Warner Bros. Home Entertainment provided me with a free copy of the DVD I reviewed in this Post. The opinions I share are my own. It would have been easy to just take my review for Peanuts by Schulz, Volume 1: Snoopy Tales and copy and paste it generally into a review here with a couple tweaks. Warner Bros. is releasing Volume 2 of the new series under the subtitle of Go Team Go! with over two hours of sports-themed shorts. I lauded the first volume for capturing the comic pace of the strips instead of being in the tradition
Thematic trilogy from a Japanese master, these three films are designed to be as beautiful, and baffling, as possible.
Some movies offer formal challenges as part of their appeal. They might have sequences of the narrative where the viewer doesn't know exactly what's going on or in what sequences they're shown. They might have elliptical stories that really require an interpretation rather than just unfolding the narrative directly for the viewer, like a David Lynch film. Or they might have a different way of showing images on screen that is unconventional. Entire film movements are built around recognizing the "rules" by which films are made, and then subverting or even ignoring them. And then there's Kiju Yoshida's Japanese New
Guy Ritchie's King Arthur re-telling is flashy but dull.
The one question I had after the screening of Guy Ritchie’s King Arthur: Legend of the Sword was, “Why does this exist?” I’m still trying to find an answer for it. Granted, this is a different take on the King Arthur story that we’ve all known to grow and love. And by different, I mean, there are gigantic elephants getting ready to destroy Camelot in the opening sequence. Not only that, but there are strange, octopus mermaids led by one that looks like a cross between The Little Mermaid’s Ursula and Here Comes Honey Boo Boo’s Mama June. But my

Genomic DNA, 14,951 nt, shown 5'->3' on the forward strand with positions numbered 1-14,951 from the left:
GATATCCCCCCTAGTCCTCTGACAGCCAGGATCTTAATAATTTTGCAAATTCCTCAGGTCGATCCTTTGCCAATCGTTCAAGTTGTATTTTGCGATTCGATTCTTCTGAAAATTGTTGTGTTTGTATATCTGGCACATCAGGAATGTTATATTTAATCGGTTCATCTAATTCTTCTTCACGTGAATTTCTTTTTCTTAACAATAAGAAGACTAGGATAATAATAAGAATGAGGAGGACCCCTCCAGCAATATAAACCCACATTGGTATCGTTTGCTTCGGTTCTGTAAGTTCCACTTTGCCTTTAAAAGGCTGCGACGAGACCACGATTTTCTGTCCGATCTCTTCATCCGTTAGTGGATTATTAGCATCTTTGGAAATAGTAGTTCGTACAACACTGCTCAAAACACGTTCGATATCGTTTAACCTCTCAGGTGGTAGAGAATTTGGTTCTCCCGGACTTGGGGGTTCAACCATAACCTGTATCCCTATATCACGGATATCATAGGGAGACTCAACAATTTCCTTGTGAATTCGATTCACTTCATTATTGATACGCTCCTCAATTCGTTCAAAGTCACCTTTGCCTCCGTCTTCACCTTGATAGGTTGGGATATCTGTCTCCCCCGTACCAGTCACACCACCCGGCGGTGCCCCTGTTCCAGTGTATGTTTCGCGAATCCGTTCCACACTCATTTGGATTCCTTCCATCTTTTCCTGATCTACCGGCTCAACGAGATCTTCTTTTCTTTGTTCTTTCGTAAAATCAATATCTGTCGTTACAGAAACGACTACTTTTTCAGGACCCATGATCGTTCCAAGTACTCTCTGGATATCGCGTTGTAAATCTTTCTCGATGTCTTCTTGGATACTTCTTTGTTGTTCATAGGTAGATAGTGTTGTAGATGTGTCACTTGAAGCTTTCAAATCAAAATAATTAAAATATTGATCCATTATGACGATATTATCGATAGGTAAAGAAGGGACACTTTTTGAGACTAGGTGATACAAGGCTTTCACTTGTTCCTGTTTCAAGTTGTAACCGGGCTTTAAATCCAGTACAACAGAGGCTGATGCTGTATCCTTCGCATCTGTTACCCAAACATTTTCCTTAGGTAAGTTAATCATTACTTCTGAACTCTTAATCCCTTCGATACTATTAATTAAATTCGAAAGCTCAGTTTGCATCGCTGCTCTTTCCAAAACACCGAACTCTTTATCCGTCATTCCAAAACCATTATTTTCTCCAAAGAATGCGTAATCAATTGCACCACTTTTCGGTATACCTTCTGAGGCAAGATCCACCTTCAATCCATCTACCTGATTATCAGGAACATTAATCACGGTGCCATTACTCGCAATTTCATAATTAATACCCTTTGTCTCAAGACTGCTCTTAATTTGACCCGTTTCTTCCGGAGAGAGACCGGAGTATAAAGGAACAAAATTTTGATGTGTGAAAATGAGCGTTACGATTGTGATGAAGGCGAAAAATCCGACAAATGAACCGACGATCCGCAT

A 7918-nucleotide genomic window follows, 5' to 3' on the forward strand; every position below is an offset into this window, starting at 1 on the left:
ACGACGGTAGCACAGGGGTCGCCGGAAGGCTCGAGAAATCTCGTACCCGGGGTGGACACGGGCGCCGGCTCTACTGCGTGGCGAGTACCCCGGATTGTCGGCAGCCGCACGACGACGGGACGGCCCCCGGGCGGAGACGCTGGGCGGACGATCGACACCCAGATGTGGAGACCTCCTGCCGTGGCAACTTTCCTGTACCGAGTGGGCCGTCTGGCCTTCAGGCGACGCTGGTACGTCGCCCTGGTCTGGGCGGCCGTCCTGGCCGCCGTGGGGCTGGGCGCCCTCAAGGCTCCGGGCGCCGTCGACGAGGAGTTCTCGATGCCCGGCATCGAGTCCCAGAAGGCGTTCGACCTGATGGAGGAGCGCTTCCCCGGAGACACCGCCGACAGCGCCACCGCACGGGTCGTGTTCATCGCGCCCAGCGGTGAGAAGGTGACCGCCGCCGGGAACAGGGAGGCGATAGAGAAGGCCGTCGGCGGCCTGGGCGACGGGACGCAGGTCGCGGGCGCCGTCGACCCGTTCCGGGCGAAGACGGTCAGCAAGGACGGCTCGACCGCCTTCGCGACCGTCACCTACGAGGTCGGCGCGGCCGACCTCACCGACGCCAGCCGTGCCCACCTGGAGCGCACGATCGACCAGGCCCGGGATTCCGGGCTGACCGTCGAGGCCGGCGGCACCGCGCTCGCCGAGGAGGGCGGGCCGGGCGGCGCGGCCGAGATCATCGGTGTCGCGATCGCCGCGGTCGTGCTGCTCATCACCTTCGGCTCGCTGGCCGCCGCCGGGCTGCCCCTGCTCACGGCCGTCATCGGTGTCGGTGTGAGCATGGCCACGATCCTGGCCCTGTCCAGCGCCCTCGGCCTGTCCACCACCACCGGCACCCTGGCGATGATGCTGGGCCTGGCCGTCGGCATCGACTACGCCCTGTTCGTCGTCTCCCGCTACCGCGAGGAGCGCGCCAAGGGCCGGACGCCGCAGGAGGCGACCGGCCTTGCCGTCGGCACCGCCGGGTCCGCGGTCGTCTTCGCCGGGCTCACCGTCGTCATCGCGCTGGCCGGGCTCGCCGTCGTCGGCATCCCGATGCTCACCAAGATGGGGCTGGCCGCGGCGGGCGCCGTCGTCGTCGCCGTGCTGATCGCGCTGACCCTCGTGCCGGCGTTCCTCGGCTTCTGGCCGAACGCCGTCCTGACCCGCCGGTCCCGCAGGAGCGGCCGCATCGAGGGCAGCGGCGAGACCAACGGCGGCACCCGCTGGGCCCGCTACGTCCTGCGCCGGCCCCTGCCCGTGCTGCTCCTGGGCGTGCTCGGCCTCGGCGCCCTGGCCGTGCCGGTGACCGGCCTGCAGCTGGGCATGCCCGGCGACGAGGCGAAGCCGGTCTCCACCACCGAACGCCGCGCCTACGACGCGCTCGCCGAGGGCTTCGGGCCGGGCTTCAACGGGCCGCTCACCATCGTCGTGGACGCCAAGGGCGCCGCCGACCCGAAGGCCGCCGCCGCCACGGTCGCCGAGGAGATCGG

Book Review: Donald Duck: The Complete Daily Newspaper Comics, Vol. 3 & The Complete Sunday Newspaper Comics, Vol. 2 (1943-1945)
IDW Publishing's latest Donald Duck comic strip collections drive home the U.S. domestic impact of World War II while also serving up laughs aplenty.
There’s something decidedly comforting about reading old Disney comic strips, as they’re reliably funny, relatable, and finely crafted. These latest collections add a rare aspect: they’re also educational. The reason for that is the timeframe these strips were originally released, smack dab in the waning years of World War II. While they’re not ostensibly war books, there’s no escaping its influence throughout these pages. Although Donald didn’t go to war in the comic strip (flat feet), its impact is felt throughout this run, as he frequently deals with the domestic hardships endured by U.S. civilians. Among those travails are gas
Time Life Will Release the Groundbreaking Variety Show, Rowan & Martin's Laugh-In: The Complete Series
A deluxe complete series collector's set available for the very first time for its landmark 50th anniversary.
Press release: Named by TV Guide as one of the "50 Greatest TV Shows of All Time," Rowan & Martin's Laugh-In, was also one of the most groundbreaking. A fast moving barrage of rapid-fire one-liners, on-going sketches, musical numbers and hilarious social and political satire, it was an instant hit following its NBC prime-time debut in 1968. Hosted by Dan Rowan and Dick Martin, the unique variety series - a psychedelic take-off of a '60s-style happening - perfectly captured the spirit of an era, launched the careers of many a comic actor and writer and fed a new generation's conversations